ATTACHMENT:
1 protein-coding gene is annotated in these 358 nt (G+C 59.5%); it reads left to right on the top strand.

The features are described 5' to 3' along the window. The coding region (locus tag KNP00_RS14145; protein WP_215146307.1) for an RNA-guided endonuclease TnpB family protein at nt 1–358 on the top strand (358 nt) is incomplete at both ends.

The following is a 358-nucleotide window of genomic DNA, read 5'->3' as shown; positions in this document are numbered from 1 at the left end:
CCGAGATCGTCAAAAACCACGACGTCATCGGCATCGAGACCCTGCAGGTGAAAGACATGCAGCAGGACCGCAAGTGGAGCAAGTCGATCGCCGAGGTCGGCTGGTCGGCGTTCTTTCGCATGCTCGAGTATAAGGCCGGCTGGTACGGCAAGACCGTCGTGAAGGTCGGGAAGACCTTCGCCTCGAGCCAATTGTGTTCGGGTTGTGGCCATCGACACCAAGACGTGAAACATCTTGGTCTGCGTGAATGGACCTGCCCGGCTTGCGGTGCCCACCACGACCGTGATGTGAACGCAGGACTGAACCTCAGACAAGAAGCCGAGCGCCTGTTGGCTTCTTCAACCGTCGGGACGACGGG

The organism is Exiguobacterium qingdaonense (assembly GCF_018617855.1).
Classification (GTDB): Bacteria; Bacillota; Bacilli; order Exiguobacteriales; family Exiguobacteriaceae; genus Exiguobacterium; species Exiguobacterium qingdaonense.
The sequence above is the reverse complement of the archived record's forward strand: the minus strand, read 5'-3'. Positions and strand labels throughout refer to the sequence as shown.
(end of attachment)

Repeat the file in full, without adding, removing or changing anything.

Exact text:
1 protein-coding gene is annotated in these 358 nt (G+C 59.5%); it reads left to right on the top strand.

The features are described 5' to 3' along the window. The coding region (locus tag KNP00_RS14145; protein WP_215146307.1) for an RNA-guided endonuclease TnpB family protein at nt 1–358 on the top strand (358 nt) is incomplete at both ends.

The following is a 358-nucleotide window of genomic DNA, read 5'->3' as shown; positions in this document are numbered from 1 at the left end:
CCGAGATCGTCAAAAACCACGACGTCATCGGCATCGAGACCCTGCAGGTGAAAGACATGCAGCAGGACCGCAAGTGGAGCAAGTCGATCGCCGAGGTCGGCTGGTCGGCGTTCTTTCGCATGCTCGAGTATAAGGCCGGCTGGTACGGCAAGACCGTCGTGAAGGTCGGGAAGACCTTCGCCTCGAGCCAATTGTGTTCGGGTTGTGGCCATCGACACCAAGACGTGAAACATCTTGGTCTGCGTGAATGGACCTGCCCGGCTTGCGGTGCCCACCACGACCGTGATGTGAACGCAGGACTGAACCTCAGACAAGAAGCCGAGCGCCTGTTGGCTTCTTCAACCGTCGGGACGACGGG

The organism is Exiguobacterium qingdaonense (assembly GCF_018617855.1).
Classification (GTDB): Bacteria; Bacillota; Bacilli; order Exiguobacteriales; family Exiguobacteriaceae; genus Exiguobacterium; species Exiguobacterium qingdaonense.
The sequence above is the reverse complement of the archived record's forward strand: the minus strand, read 5'-3'. Positions and strand labels throughout refer to the sequence as shown.